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Mastery Mondays

Communication Skills

The Key to Stress-Free Conflict

Any important long-term relationship will have to deal with conflict. Familial, romantic, platonic -- they all go through it. We have different experiences, perspectives, and needs as humans, and that means that sometimes we clash. But rather than lashing out, you can handle conflict in a stress-free, simple manner.

First off -- start out by getting to know each other's communication style and conflict needs. It's really easy to feel hurt, angry, or frustrated by someone simply not knowing what you need. I'm a words and verbal affirmation person -- so in conflict, I need to verbally hear and understand what someone is communicating and feeling about a situation in order to process properly. Not everyone operates that way, or is even comfortable expressing themselves in that manner. 

Secondly, don't enter tough conversations when you're heated. Period. There's not that much to say about this except that it is a wholly terrible idea, and is much more effectively done when you've cooled off a bit.

Know your "why" and share it with each other. You will be much more productive if you begin a conversation by both expressing what you hope to get out of it. "I am prepared to work together to find a solution" is not the same thing as "I need you to understand why this hurt me" or "I want to understand why you feel that way".

Disagreement will always be there, but fighting, nastiness, those things aren't necessary or conducive to a healthy relationship. Take control of the narrative and handle things differently. 


Recommended Book

The Mindful Guide to Conflict Resolution

Nov 05, 2019
ISBN: 9781507211328

Interesting Fact #1

Couples who argue well are 10x more likely to have a healthy relationship than those who sweep things under the carpet.


Interesting Fact #2

The longer you wait to bring something up, the more likely it is the conversation will blow up.


Interesting Fact #3

Sex, finance, and annoying habits are the hardest things for couples to talk about.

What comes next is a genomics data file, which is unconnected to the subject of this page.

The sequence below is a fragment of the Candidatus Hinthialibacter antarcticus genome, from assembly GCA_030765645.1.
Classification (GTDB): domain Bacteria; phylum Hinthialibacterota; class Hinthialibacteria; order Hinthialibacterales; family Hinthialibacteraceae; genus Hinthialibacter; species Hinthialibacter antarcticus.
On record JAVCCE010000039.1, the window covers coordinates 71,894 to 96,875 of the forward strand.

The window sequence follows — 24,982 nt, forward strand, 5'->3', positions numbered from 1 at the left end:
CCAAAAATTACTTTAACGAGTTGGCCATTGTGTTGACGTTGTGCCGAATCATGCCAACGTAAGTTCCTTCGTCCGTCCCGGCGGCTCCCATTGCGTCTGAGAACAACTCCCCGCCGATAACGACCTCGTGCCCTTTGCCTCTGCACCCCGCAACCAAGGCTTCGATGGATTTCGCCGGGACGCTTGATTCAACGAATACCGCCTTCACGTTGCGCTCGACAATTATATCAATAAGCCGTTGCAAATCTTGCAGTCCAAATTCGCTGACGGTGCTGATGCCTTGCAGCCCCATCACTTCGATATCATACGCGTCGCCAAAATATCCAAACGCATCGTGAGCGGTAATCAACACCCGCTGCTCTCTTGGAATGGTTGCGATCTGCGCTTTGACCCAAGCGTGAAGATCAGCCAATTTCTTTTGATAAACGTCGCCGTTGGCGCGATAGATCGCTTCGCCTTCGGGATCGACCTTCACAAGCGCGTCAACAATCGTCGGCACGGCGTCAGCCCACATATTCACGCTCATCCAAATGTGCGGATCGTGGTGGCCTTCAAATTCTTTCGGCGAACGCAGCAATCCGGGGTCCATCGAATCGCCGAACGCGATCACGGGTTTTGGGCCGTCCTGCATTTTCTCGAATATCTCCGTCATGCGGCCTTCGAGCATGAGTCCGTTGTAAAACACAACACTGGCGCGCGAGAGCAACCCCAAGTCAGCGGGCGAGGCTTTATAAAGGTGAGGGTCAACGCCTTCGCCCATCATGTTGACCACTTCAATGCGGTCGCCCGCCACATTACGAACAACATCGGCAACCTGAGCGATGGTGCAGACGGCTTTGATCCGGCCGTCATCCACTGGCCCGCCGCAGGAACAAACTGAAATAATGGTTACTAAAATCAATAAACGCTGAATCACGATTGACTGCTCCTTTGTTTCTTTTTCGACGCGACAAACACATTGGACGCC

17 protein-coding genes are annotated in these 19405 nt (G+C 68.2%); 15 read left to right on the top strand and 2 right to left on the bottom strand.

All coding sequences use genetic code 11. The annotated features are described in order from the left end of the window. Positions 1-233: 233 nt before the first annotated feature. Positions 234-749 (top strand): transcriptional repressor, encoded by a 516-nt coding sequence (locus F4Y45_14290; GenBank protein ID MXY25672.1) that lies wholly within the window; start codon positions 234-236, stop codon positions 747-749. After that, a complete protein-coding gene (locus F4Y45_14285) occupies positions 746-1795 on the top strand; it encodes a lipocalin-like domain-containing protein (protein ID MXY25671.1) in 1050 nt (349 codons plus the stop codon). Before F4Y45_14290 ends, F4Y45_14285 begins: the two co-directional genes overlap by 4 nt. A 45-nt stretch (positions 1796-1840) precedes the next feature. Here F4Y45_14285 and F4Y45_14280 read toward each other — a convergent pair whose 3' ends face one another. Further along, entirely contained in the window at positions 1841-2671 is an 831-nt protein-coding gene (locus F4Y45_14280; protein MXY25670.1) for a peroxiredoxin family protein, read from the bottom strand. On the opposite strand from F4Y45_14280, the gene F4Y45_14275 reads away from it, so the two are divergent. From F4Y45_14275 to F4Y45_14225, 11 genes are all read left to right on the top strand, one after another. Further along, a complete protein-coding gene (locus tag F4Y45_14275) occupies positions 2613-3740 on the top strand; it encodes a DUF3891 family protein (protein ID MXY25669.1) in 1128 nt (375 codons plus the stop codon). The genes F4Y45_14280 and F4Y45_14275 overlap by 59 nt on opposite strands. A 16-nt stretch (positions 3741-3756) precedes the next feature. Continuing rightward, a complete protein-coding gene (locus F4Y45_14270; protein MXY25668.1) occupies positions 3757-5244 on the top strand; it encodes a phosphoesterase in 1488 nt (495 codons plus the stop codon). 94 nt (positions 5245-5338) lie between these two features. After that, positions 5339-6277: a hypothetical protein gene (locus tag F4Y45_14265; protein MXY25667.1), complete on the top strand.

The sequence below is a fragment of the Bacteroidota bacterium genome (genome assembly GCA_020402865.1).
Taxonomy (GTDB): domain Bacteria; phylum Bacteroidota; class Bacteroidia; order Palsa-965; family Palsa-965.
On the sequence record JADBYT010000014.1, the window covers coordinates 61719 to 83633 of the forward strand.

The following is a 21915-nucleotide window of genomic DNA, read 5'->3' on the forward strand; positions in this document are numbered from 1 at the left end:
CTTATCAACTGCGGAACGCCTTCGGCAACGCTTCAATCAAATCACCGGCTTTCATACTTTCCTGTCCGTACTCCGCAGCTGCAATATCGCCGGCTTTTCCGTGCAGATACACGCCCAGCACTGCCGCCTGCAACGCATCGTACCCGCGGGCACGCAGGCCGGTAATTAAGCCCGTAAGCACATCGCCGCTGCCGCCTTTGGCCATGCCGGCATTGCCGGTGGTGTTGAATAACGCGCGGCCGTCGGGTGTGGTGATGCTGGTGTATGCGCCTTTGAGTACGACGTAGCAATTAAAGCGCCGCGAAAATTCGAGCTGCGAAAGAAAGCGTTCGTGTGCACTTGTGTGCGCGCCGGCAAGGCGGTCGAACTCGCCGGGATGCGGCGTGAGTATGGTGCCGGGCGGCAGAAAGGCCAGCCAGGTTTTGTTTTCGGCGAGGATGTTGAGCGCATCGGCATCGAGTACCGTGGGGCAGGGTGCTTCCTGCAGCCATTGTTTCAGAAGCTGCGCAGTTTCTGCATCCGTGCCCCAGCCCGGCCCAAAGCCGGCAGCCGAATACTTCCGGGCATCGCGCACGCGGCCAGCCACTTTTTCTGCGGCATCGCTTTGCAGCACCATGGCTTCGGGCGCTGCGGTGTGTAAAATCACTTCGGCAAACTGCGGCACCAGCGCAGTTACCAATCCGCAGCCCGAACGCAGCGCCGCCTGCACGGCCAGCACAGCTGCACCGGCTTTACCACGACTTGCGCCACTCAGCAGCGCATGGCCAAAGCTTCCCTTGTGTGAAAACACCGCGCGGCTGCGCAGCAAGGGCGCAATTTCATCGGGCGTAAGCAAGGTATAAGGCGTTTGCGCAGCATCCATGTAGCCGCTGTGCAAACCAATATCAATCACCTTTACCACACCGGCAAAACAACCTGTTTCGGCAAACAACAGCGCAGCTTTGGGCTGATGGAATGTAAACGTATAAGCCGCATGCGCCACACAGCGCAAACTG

Quote of the day

Whenever you're in conflict with someone, there is one factor that can make the difference between damaging your relationship and deepening it. That factor is attitude.

- William James

Article of the day - Our pro tips on how to argue better

Everyone argues, but not everyone argues well. Constructive arguing is something of an artform, and sometimes a good argument that’s handled well can even help to improve a couple’s relationship. But when things go wrong, disagreement can spiral into entrenched arguments. These types of interactions can have a toxic impact and can delay resolution of underlying issues that could otherwise help a couple to find a way of moving forward.

Penny Mansfield is co-director of the relationship support charity OnePlusOne. Katharine Landells is a partner in the Family Law team at Withers. With many years’ experience between them dealing with relationships at close quarters, they are well placed to offer tips to help you argue well. These tips are not to help you win the argument but rather to help you reach a compromise or a solution together.

1. Try to stay calm

Recognise the impact of your own emotions on how you communicate. If you’re not calm, your emotions may have got the better of you, and you’ll find it hard to conduct a reasoned argument. Take a deep breath, give yourself a pep talk, or count to 10. Do what you need to do to regulate those feelings so you can stay calm and explain your point of view.

2. Don’t retaliate

A tennis match of criticisms and blame is exhausting and hard to resolve. This approach polarises the positions of each side and sets up a battle. If you recognise that this is happening, it’s time to disengage.

3. Listen actively and patiently

If you don’t listen you won’t be able to see where the other person is coming from. And, when we don’t feel heard, we get frustrated and annoyed. Notice the other person’s body language and try to pick up on what isn’t being said as much as what is. Even if you don’t agree, acknowledging you have heard can be a big step in making positive progress.

4. Speak for yourself

If something has upset you, focus on your feelings rather than criticising the act. Starting with, ‘I feel…’ can be less confrontational than saying, ‘You did this or that’. Don’t assume the other person knows how you feel and don’t make assumptions about what they are thinking.

5. Speak clearly

Speak clearly about what you want and how you would like things to be like in the future. Try to resist telling your ex what they need to do differently – instead, focus on what is best for the children and how each of you can co-operate to make that happen.

h3 6. Focus on points you can agree

Reaching a compromise doesn’t mean you’ve lost ground. Look for the points you can agree on, and take a positive step forward to tackle the problem. Recognise that the best solution is one that both of you can commit to and make work.

7. Try to see why their solution makes sense to them

It’s often easier said than done, particularly in the middle of an argument, but, if you can see why the other person’s point of view makes sense to them, you’ll be one step closer to working out how to resolve the issue.

8. Apologise when you’re in the wrong

Be prepared to admit when you have overreacted or misunderstood. Showing respect creates a better environment for cooperation. It may even stop the argument in its tracks.

9. Acknowledge their feelings

Make small gestures to show that you acknowledge their feelings. Give your full attention to show that you respect their views, even if you can’t agree.

Question of the day - How often do you fight with your significant other?

Communication Skills

How often do you fight with your significant other?